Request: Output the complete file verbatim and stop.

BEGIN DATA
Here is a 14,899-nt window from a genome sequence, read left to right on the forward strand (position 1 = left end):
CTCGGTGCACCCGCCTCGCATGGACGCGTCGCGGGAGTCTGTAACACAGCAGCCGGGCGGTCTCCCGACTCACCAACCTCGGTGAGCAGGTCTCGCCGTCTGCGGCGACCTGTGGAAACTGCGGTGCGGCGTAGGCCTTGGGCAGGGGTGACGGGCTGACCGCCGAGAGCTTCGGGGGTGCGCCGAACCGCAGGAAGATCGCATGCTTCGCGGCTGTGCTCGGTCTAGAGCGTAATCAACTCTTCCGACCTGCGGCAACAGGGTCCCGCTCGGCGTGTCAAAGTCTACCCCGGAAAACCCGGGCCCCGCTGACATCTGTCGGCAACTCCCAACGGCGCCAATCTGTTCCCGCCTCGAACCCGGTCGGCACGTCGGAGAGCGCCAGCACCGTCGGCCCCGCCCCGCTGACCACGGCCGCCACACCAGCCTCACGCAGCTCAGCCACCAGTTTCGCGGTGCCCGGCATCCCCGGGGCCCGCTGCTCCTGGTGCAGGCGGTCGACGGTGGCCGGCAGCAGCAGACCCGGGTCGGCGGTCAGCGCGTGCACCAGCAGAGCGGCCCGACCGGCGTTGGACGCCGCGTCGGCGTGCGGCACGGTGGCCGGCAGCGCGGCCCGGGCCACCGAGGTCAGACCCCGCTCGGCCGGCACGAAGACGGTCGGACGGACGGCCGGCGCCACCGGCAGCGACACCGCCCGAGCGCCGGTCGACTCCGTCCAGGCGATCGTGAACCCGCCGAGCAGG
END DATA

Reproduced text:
Here is a 14,899-nt window from a genome sequence, read left to right on the forward strand (position 1 = left end):
CTCGGTGCACCCGCCTCGCATGGACGCGTCGCGGGAGTCTGTAACACAGCAGCCGGGCGGTCTCCCGACTCACCAACCTCGGTGAGCAGGTCTCGCCGTCTGCGGCGACCTGTGGAAACTGCGGTGCGGCGTAGGCCTTGGGCAGGGGTGACGGGCTGACCGCCGAGAGCTTCGGGGGTGCGCCGAACCGCAGGAAGATCGCATGCTTCGCGGCTGTGCTCGGTCTAGAGCGTAATCAACTCTTCCGACCTGCGGCAACAGGGTCCCGCTCGGCGTGTCAAAGTCTACCCCGGAAAACCCGGGCCCCGCTGACATCTGTCGGCAACTCCCAACGGCGCCAATCTGTTCCCGCCTCGAACCCGGTCGGCACGTCGGAGAGCGCCAGCACCGTCGGCCCCGCCCCGCTGACCACGGCCGCCACACCAGCCTCACGCAGCTCAGCCACCAGTTTCGCGGTGCCCGGCATCCCCGGGGCCCGCTGCTCCTGGTGCAGGCGGTCGACGGTGGCCGGCAGCAGCAGACCCGGGTCGGCGGTCAGCGCGTGCACCAGCAGAGCGGCCCGACCGGCGTTGGACGCCGCGTCGGCGTGCGGCACGGTGGCCGGCAGCGCGGCCCGGGCCACCGAGGTCAGACCCCGCTCGGCCGGCACGAAGACGGTCGGACGGACGGCCGGCGCCACCGGCAGCGACACCGCCCGAGCGCCGGTCGACTCCGTCCAGGCGATCGTGAACCCGCCGAGCAGG